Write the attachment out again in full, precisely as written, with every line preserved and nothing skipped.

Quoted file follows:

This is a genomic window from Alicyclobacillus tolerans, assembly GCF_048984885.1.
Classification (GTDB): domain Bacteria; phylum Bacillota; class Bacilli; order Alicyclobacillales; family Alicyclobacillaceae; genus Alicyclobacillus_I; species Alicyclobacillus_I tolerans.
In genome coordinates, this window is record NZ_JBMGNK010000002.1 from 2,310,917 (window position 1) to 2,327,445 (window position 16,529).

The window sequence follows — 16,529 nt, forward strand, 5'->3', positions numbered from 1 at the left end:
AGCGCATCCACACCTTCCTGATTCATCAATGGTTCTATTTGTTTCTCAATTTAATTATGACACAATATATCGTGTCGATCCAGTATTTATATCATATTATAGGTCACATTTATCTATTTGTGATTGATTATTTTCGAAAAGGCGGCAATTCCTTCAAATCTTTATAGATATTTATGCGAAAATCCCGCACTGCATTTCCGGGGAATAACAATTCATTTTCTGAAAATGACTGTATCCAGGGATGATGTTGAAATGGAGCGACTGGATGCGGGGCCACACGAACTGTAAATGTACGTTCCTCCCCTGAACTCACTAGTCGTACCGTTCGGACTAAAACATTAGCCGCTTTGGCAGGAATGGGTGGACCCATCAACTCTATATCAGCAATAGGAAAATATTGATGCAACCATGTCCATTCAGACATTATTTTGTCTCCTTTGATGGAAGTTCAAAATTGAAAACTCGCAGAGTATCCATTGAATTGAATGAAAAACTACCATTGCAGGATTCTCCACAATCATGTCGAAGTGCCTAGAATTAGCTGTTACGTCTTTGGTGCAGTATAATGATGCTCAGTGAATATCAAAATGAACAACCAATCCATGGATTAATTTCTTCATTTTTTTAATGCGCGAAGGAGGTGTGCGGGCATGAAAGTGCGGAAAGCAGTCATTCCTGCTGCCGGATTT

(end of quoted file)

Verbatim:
This is a genomic window from Alicyclobacillus tolerans, assembly GCF_048984885.1.
Classification (GTDB): domain Bacteria; phylum Bacillota; class Bacilli; order Alicyclobacillales; family Alicyclobacillaceae; genus Alicyclobacillus_I; species Alicyclobacillus_I tolerans.
In genome coordinates, this window is record NZ_JBMGNK010000002.1 from 2,310,917 (window position 1) to 2,327,445 (window position 16,529).

The window sequence follows — 16,529 nt, forward strand, 5'->3', positions numbered from 1 at the left end:
AGCGCATCCACACCTTCCTGATTCATCAATGGTTCTATTTGTTTCTCAATTTAATTATGACACAATATATCGTGTCGATCCAGTATTTATATCATATTATAGGTCACATTTATCTATTTGTGATTGATTATTTTCGAAAAGGCGGCAATTCCTTCAAATCTTTATAGATATTTATGCGAAAATCCCGCACTGCATTTCCGGGGAATAACAATTCATTTTCTGAAAATGACTGTATCCAGGGATGATGTTGAAATGGAGCGACTGGATGCGGGGCCACACGAACTGTAAATGTACGTTCCTCCCCTGAACTCACTAGTCGTACCGTTCGGACTAAAACATTAGCCGCTTTGGCAGGAATGGGTGGACCCATCAACTCTATATCAGCAATAGGAAAATATTGATGCAACCATGTCCATTCAGACATTATTTTGTCTCCTTTGATGGAAGTTCAAAATTGAAAACTCGCAGAGTATCCATTGAATTGAATGAAAAACTACCATTGCAGGATTCTCCACAATCATGTCGAAGTGCCTAGAATTAGCTGTTACGTCTTTGGTGCAGTATAATGATGCTCAGTGAATATCAAAATGAACAACCAATCCATGGATTAATTTCTTCATTTTTTTAATGCGCGAAGGAGGTGTGCGGGCATGAAAGTGCGGAAAGCAGTCATTCCTGCTGCCGGATTT